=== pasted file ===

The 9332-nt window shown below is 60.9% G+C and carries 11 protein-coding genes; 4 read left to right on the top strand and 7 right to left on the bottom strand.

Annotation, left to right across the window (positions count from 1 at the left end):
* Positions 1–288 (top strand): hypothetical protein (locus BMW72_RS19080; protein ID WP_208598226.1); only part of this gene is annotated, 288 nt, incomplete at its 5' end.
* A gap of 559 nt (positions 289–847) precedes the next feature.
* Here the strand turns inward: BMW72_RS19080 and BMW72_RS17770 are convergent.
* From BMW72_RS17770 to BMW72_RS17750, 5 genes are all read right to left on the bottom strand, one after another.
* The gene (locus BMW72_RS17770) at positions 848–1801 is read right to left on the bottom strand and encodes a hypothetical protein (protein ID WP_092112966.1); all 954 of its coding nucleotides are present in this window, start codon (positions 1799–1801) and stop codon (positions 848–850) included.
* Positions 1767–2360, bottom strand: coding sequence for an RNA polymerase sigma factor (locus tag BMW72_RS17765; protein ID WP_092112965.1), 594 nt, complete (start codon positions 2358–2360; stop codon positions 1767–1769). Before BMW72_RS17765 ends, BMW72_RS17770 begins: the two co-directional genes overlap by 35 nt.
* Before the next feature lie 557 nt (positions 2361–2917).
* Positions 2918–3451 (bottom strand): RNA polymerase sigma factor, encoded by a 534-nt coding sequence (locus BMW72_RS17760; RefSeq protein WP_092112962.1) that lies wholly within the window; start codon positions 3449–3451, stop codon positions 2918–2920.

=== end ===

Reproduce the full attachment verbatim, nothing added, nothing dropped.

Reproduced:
The 9332-nt window shown below is 60.9% G+C and carries 11 protein-coding genes; 4 read left to right on the top strand and 7 right to left on the bottom strand.

Annotation, left to right across the window (positions count from 1 at the left end):
* Positions 1–288 (top strand): hypothetical protein (locus BMW72_RS19080; protein ID WP_208598226.1); only part of this gene is annotated, 288 nt, incomplete at its 5' end.
* A gap of 559 nt (positions 289–847) precedes the next feature.
* Here the strand turns inward: BMW72_RS19080 and BMW72_RS17770 are convergent.
* From BMW72_RS17770 to BMW72_RS17750, 5 genes are all read right to left on the bottom strand, one after another.
* The gene (locus BMW72_RS17770) at positions 848–1801 is read right to left on the bottom strand and encodes a hypothetical protein (protein ID WP_092112966.1); all 954 of its coding nucleotides are present in this window, start codon (positions 1799–1801) and stop codon (positions 848–850) included.
* Positions 1767–2360, bottom strand: coding sequence for an RNA polymerase sigma factor (locus tag BMW72_RS17765; protein ID WP_092112965.1), 594 nt, complete (start codon positions 2358–2360; stop codon positions 1767–1769). Before BMW72_RS17765 ends, BMW72_RS17770 begins: the two co-directional genes overlap by 35 nt.
* Before the next feature lie 557 nt (positions 2361–2917).
* Positions 2918–3451 (bottom strand): RNA polymerase sigma factor, encoded by a 534-nt coding sequence (locus BMW72_RS17760; RefSeq protein WP_092112962.1) that lies wholly within the window; start codon positions 3449–3451, stop codon positions 2918–2920.